Safety net programs emerging from the War on Poverty and later antipoverty efforts such as Head Start, Medicaid, the Earned Income Tax Credit (EITC), and the Supplemental Nutrition Assistance Program (SNAP), among others have reduced poverty, and strengthened longer-term outcomes for poor children, leading to better health and greater economic success into adulthood. Unfortunately, despite the strong positive effect of these public programs, the poverty rate is still too high, particularly among America’s next generation of children and young adults. Struggling with economic insecurity is now a typical experience for America’s next generation, with the overwhelming majority of low-income households with children consisting of at least one working adult. For many families, work is not enough to keep them out of poverty, especially due to decades of shrinking wages, lack of affordable child care, and too few opportunities to move up to a better job with higher wages. Even with modest assistance from public programs, millions of families still struggle with economic insecurity. We need to build on the success of the War on Poverty and target the new problems created by the low-wage labor market.
Key Take Away Points
- Build on success: Reject block grants, superwaivers, and other attempts to undermine the safety net programs, while filling in service gaps.
- Fix low-wage work: Raise the minimum wage, and pass national paid leave legislation covering personal time, sick time, family and medical leave, or vacation.
- Target racial and ethnic disparities: Beyond helping all low-income families, it is crucial to target specific barriers arising from race, ethnicity, language, and immigration status.
- Pay special attention to the first years of life: Ending childhood poverty requires helping both generations by enabling parents to support their families during these early years and at the same time directly supporting children’s development.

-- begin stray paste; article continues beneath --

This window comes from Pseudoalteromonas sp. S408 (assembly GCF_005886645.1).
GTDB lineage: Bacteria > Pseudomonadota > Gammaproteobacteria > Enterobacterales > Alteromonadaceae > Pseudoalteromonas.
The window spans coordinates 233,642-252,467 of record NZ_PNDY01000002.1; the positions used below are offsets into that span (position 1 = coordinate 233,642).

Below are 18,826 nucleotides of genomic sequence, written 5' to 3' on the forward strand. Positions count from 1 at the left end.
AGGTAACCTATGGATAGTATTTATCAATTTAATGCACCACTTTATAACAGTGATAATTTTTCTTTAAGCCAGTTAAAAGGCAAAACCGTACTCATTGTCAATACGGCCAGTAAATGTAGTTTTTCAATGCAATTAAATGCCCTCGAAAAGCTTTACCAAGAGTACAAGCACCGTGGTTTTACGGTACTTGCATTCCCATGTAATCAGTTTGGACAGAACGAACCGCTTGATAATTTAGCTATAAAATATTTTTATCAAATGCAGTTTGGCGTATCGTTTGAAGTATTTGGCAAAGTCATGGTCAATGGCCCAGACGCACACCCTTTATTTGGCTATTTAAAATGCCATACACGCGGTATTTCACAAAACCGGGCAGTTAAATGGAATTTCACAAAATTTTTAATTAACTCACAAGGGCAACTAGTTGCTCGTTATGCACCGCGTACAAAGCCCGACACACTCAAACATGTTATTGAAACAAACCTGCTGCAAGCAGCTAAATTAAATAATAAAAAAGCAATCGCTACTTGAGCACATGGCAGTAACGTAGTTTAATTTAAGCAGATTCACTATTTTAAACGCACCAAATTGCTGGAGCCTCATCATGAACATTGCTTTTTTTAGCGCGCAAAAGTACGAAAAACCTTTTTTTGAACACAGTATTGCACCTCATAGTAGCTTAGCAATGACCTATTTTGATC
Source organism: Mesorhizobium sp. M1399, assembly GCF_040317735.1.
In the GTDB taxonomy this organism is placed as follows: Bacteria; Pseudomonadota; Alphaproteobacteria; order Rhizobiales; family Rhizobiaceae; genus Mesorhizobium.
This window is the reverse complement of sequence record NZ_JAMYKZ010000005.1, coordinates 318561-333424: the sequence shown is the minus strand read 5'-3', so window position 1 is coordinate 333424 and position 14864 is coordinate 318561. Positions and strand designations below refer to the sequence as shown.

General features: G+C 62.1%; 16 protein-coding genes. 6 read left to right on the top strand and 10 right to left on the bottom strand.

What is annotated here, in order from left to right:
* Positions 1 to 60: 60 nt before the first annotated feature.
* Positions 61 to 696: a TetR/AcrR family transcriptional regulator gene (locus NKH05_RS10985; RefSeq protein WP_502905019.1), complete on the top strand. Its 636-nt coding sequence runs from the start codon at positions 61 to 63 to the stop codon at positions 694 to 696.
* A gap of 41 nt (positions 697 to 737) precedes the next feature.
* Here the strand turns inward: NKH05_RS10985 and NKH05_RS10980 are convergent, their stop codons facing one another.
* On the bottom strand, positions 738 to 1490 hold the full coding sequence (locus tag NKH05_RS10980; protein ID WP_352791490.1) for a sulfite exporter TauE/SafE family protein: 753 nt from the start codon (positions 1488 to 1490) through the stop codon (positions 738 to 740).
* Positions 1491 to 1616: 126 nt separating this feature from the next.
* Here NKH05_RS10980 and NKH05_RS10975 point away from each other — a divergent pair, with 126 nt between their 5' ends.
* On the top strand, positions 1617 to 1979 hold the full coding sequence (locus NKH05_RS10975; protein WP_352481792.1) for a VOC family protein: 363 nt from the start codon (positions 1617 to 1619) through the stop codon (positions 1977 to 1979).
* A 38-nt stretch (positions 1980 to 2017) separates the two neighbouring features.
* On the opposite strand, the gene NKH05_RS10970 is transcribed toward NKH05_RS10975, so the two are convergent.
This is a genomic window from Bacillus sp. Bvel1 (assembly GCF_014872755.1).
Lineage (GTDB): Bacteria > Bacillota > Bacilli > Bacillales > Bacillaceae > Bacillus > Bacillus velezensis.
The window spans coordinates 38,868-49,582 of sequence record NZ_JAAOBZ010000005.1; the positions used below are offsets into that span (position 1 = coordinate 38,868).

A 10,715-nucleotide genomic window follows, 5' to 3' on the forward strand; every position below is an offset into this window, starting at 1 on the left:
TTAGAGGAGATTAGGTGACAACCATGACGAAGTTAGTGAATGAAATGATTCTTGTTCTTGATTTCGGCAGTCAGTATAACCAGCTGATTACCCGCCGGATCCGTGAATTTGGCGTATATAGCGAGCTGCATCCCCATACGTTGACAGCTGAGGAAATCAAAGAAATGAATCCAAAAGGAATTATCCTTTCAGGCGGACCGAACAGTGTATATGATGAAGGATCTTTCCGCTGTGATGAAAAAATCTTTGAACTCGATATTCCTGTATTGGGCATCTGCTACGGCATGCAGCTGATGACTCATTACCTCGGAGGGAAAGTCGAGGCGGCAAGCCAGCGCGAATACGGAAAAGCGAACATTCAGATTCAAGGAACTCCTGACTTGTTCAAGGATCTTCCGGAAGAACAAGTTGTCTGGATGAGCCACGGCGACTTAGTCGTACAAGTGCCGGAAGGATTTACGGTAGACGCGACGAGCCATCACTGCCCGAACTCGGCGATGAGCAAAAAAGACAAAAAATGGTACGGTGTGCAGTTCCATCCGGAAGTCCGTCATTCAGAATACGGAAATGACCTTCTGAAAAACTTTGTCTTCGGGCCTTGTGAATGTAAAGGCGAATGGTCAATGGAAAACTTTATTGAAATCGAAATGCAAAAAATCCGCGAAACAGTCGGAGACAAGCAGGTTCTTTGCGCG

Olivia Golden is executive director of the Center for Law and Social Policy. An expert in child and family programs at the federal, state, and local levels, she has a track record of delivering results for low-income children and families in the nonprofit sector and at all levels of government. At the U.S. Department of Health and Human Services from 1993 to 2001, Golden was a key player in expanding and improving Head Start and creating Early Head Start. At the Urban Institute from 2008 to 2013, Golden led major initiatives on poverty and the safety net, families' economic security, and children's well-being. Under her leadership from 2001 to 2004, the D.C. Children and Family Services Agency emerged from federal court receivership and markedly improved the lives of children in the District. She was also director of programs and policy at the Children's Defense Fund, a lecturer in public policy at Harvard University's Kennedy School of Government, and budget director of Massachusetts's Executive Office of Human Services. Golden earned her bachelor’s, master’s, and doctorate degrees from Harvard University. Email: email@example.com
"50 Years After the War on Poverty: Successes Should Inspire the Next Bold Steps for Poor Children,"
Journal of Applied Research on Children: Informing Policy for Children at Risk: Vol. 7
, Article 7.
Available at: http://digitalcommons.library.tmc.edu/childrenatrisk/vol7/iss1/7